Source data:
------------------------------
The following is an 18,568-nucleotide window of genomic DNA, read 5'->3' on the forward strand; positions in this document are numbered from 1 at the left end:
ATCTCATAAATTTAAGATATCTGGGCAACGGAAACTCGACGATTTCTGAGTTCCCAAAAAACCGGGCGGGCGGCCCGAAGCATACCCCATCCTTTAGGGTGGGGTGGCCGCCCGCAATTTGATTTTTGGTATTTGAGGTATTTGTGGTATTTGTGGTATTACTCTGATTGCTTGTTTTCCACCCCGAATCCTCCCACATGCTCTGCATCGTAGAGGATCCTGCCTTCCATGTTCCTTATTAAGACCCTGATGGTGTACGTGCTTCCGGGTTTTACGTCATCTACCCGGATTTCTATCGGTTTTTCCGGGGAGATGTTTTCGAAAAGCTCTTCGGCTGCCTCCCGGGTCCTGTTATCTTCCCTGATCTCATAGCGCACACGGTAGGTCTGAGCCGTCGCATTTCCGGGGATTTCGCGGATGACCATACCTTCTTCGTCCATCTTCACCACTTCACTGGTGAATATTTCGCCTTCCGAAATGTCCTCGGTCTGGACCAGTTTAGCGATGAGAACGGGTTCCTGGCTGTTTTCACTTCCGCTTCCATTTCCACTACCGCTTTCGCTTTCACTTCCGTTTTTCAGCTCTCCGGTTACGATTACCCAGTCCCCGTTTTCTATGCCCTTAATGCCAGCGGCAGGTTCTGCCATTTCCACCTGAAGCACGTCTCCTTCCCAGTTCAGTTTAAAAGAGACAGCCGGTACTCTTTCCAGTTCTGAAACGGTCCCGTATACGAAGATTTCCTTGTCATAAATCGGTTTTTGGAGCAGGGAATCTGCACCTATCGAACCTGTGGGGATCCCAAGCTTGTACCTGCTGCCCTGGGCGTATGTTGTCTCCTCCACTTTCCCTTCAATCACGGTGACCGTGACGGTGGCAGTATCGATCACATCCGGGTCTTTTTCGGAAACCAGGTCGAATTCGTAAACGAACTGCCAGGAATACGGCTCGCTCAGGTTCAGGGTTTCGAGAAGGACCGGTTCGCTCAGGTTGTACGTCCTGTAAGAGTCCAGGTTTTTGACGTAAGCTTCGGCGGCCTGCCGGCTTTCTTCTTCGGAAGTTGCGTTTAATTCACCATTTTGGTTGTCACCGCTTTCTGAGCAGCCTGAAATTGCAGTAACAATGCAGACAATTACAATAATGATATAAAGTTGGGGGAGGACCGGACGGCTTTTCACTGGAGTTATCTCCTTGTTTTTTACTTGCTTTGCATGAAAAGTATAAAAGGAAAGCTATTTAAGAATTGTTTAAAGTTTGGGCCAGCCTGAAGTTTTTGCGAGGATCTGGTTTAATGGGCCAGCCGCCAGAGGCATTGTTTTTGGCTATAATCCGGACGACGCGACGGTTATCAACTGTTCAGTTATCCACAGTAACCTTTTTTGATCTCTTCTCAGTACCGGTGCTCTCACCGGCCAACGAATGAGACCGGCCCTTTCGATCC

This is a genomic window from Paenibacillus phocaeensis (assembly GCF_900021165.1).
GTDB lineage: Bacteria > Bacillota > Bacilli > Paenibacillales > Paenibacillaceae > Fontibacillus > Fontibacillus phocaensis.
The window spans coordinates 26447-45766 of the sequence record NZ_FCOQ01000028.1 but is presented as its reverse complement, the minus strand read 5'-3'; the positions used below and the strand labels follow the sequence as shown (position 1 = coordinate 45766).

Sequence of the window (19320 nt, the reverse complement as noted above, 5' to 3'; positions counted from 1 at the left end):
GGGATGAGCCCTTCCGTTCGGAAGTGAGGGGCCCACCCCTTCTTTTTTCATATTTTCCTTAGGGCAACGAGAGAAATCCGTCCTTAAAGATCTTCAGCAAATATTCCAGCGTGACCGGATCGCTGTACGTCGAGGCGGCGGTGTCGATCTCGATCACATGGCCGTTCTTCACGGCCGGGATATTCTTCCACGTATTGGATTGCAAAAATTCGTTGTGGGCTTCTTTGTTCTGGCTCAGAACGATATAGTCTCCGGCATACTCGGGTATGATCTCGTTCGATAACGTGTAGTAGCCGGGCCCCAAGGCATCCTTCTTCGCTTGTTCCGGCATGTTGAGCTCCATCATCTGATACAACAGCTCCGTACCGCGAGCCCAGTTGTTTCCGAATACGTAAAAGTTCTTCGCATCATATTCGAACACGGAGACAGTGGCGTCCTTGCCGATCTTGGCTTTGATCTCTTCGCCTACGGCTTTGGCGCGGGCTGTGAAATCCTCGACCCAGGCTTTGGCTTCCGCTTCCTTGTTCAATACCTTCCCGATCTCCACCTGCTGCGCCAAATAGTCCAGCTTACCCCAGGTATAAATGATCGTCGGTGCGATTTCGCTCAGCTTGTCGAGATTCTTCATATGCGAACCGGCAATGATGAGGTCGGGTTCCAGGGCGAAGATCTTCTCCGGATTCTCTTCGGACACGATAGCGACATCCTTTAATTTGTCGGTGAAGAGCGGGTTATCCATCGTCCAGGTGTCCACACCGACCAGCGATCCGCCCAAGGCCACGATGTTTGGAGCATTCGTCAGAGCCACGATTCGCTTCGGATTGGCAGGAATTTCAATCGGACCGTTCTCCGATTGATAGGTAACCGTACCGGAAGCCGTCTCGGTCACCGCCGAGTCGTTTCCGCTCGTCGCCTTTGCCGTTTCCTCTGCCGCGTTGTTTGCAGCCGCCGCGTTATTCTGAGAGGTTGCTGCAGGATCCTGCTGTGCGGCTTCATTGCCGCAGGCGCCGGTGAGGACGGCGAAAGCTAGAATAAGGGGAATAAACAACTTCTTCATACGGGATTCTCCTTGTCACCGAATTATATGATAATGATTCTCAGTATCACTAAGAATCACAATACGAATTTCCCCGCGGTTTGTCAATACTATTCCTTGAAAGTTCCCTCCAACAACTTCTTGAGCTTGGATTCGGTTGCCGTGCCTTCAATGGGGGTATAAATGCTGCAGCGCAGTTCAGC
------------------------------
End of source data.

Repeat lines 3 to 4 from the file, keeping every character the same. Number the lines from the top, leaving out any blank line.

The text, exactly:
This is a genomic window from Paenibacillus phocaeensis (assembly GCF_900021165.1).
GTDB lineage: Bacteria > Bacillota > Bacilli > Paenibacillales > Paenibacillaceae > Fontibacillus > Fontibacillus phocaensis.